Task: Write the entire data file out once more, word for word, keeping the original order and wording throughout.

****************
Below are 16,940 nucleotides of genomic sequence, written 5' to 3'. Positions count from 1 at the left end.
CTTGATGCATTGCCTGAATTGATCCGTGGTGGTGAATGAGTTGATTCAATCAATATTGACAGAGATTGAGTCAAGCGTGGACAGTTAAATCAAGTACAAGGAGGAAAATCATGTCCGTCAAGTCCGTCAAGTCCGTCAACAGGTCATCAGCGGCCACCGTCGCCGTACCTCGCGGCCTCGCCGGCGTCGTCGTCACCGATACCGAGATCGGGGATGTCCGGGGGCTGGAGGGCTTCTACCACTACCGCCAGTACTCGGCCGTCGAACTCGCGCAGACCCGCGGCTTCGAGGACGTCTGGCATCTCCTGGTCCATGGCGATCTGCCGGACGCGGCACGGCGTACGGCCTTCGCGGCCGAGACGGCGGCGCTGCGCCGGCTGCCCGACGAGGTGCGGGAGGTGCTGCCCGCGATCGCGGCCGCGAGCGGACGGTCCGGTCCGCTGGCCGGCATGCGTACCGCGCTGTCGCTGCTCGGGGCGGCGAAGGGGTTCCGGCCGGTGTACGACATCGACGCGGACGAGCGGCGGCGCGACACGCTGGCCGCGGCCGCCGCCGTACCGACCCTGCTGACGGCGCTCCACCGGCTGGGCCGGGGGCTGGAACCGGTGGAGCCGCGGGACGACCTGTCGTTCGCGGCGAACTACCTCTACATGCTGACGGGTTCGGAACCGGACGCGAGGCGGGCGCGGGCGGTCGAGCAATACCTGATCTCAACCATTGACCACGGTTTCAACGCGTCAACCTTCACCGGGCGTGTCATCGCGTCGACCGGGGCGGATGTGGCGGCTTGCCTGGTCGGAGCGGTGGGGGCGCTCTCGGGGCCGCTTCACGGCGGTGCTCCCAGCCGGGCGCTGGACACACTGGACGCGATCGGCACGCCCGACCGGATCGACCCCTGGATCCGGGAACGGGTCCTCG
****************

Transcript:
Below are 16,940 nucleotides of genomic sequence, written 5' to 3'. Positions count from 1 at the left end.
CTTGATGCATTGCCTGAATTGATCCGTGGTGGTGAATGAGTTGATTCAATCAATATTGACAGAGATTGAGTCAAGCGTGGACAGTTAAATCAAGTACAAGGAGGAAAATCATGTCCGTCAAGTCCGTCAAGTCCGTCAACAGGTCATCAGCGGCCACCGTCGCCGTACCTCGCGGCCTCGCCGGCGTCGTCGTCACCGATACCGAGATCGGGGATGTCCGGGGGCTGGAGGGCTTCTACCACTACCGCCAGTACTCGGCCGTCGAACTCGCGCAGACCCGCGGCTTCGAGGACGTCTGGCATCTCCTGGTCCATGGCGATCTGCCGGACGCGGCACGGCGTACGGCCTTCGCGGCCGAGACGGCGGCGCTGCGCCGGCTGCCCGACGAGGTGCGGGAGGTGCTGCCCGCGATCGCGGCCGCGAGCGGACGGTCCGGTCCGCTGGCCGGCATGCGTACCGCGCTGTCGCTGCTCGGGGCGGCGAAGGGGTTCCGGCCGGTGTACGACATCGACGCGGACGAGCGGCGGCGCGACACGCTGGCCGCGGCCGCCGCCGTACCGACCCTGCTGACGGCGCTCCACCGGCTGGGCCGGGGGCTGGAACCGGTGGAGCCGCGGGACGACCTGTCGTTCGCGGCGAACTACCTCTACATGCTGACGGGTTCGGAACCGGACGCGAGGCGGGCGCGGGCGGTCGAGCAATACCTGATCTCAACCATTGACCACGGTTTCAACGCGTCAACCTTCACCGGGCGTGTCATCGCGTCGACCGGGGCGGATGTGGCGGCTTGCCTGGTCGGAGCGGTGGGGGCGCTCTCGGGGCCGCTTCACGGCGGTGCTCCCAGCCGGGCGCTGGACACACTGGACGCGATCGGCACGCCCGACCGGATCGACCCCTGGATCCGGGAACGGGTCCTCG